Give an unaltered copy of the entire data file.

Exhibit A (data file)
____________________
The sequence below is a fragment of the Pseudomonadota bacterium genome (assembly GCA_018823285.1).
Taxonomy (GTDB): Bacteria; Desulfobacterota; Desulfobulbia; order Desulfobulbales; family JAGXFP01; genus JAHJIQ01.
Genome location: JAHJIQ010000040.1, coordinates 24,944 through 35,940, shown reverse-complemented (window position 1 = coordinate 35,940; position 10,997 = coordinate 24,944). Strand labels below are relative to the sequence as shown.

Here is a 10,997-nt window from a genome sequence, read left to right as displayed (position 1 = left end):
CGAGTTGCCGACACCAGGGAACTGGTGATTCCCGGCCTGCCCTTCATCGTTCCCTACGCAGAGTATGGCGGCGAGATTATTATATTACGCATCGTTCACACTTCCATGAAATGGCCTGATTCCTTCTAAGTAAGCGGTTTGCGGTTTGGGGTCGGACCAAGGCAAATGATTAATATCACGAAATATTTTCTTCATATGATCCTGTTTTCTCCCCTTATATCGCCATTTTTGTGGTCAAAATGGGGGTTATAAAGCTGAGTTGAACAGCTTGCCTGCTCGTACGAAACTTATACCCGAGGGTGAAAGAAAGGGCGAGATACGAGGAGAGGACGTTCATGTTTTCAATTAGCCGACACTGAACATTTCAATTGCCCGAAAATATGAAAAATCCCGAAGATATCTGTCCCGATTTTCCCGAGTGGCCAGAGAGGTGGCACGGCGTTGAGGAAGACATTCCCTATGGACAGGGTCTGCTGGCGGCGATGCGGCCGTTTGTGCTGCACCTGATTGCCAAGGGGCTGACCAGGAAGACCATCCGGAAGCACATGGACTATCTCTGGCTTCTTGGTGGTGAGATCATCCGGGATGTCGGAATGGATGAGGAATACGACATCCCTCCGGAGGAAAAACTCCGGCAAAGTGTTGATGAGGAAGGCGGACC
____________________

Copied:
The sequence below is a fragment of the Pseudomonadota bacterium genome (assembly GCA_018823285.1).
Taxonomy (GTDB): Bacteria; Desulfobacterota; Desulfobulbia; order Desulfobulbales; family JAGXFP01; genus JAHJIQ01.
Genome location: JAHJIQ010000040.1, coordinates 24,944 through 35,940, shown reverse-complemented (window position 1 = coordinate 35,940; position 10,997 = coordinate 24,944). Strand labels below are relative to the sequence as shown.

Here is a 10,997-nt window from a genome sequence, read left to right as displayed (position 1 = left end):
CGAGTTGCCGACACCAGGGAACTGGTGATTCCCGGCCTGCCCTTCATCGTTCCCTACGCAGAGTATGGCGGCGAGATTATTATATTACGCATCGTTCACACTTCCATGAAATGGCCTGATTCCTTCTAAGTAAGCGGTTTGCGGTTTGGGGTCGGACCAAGGCAAATGATTAATATCACGAAATATTTTCTTCATATGATCCTGTTTTCTCCCCTTATATCGCCATTTTTGTGGTCAAAATGGGGGTTATAAAGCTGAGTTGAACAGCTTGCCTGCTCGTACGAAACTTATACCCGAGGGTGAAAGAAAGGGCGAGATACGAGGAGAGGACGTTCATGTTTTCAATTAGCCGACACTGAACATTTCAATTGCCCGAAAATATGAAAAATCCCGAAGATATCTGTCCCGATTTTCCCGAGTGGCCAGAGAGGTGGCACGGCGTTGAGGAAGACATTCCCTATGGACAGGGTCTGCTGGCGGCGATGCGGCCGTTTGTGCTGCACCTGATTGCCAAGGGGCTGACCAGGAAGACCATCCGGAAGCACATGGACTATCTCTGGCTTCTTGGTGGTGAGATCATCCGGGATGTCGGAATGGATGAGGAATACGACATCCCTCCGGAGGAAAAACTCCGGCAAAGTGTTGATGAGGAAGGCGGACC